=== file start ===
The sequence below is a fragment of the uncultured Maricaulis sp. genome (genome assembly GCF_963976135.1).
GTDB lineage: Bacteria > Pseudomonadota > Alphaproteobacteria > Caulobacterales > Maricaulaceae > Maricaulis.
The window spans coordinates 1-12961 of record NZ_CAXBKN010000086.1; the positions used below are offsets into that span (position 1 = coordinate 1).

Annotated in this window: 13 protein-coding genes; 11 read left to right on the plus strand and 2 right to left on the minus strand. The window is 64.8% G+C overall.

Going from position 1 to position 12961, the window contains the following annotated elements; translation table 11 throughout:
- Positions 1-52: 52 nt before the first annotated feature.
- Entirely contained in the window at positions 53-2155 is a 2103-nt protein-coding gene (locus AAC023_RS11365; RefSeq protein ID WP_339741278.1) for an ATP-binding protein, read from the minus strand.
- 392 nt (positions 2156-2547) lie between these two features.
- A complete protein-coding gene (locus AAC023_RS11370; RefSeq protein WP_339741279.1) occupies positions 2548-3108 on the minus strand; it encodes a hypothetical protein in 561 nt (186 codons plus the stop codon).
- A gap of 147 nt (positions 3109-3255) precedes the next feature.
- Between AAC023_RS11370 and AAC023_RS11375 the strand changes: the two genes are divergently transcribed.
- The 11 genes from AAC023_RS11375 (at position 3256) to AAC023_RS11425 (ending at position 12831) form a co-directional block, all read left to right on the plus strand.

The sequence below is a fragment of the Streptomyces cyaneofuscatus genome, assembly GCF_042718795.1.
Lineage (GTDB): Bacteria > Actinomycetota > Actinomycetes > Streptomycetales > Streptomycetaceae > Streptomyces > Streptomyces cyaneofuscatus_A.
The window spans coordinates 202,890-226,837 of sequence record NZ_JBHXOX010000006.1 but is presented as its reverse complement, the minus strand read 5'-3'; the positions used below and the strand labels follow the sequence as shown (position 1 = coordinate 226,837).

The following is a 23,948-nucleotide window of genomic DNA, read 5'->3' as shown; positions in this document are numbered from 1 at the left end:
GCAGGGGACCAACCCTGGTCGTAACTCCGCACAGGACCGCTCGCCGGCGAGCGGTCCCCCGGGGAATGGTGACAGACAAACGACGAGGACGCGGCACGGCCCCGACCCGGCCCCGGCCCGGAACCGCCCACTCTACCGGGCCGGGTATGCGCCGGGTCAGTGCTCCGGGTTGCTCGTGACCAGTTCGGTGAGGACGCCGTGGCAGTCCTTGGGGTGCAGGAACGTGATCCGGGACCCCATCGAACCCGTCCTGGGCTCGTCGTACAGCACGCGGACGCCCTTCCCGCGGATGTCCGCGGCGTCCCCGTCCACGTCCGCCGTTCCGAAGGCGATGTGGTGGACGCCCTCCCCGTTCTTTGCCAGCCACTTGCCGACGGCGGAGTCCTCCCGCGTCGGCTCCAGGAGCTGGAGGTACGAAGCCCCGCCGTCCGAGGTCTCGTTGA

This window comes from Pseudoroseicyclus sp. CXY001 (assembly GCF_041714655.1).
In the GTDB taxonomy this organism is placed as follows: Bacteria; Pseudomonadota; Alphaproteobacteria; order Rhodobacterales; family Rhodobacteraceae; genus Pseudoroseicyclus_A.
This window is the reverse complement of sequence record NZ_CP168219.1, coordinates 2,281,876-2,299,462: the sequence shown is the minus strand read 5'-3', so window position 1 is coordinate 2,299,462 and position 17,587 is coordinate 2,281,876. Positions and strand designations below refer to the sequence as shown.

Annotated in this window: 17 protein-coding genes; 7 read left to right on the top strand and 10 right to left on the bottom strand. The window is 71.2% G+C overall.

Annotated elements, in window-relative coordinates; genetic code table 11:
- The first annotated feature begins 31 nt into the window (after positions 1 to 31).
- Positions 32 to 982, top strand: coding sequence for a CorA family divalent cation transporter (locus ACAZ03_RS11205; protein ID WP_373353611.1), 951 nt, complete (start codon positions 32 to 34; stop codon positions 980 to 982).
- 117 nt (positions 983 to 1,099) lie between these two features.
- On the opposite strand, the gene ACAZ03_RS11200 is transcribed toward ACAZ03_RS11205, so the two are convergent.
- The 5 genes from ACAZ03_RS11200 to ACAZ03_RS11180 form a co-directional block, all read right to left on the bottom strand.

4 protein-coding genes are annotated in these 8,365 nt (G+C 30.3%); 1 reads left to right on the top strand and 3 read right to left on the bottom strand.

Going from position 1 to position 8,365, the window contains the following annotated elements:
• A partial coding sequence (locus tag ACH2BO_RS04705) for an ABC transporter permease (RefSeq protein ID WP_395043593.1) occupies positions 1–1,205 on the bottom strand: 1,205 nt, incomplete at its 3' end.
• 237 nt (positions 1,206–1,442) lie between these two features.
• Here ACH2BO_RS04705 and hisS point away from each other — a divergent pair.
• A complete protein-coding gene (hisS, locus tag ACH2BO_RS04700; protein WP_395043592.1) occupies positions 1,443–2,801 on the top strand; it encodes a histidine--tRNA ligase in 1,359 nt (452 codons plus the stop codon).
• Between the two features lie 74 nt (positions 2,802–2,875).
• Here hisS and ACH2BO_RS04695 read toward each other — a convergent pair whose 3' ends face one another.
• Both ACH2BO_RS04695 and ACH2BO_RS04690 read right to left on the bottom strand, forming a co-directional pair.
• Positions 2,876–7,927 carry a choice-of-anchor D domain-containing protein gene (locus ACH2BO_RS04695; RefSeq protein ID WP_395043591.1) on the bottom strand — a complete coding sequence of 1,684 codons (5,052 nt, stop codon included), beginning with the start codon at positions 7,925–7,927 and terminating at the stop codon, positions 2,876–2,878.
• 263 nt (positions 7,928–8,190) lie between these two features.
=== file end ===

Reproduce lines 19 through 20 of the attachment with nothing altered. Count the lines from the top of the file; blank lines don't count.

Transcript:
In the GTDB taxonomy this organism is placed as follows: Bacteria; Pseudomonadota; Alphaproteobacteria; order Rhodobacterales; family Rhodobacteraceae; genus Pseudoroseicyclus_A.
This window is the reverse complement of sequence record NZ_CP168219.1, coordinates 2,281,876-2,299,462: the sequence shown is the minus strand read 5'-3', so window position 1 is coordinate 2,299,462 and position 17,587 is coordinate 2,281,876. Positions and strand designations below refer to the sequence as shown.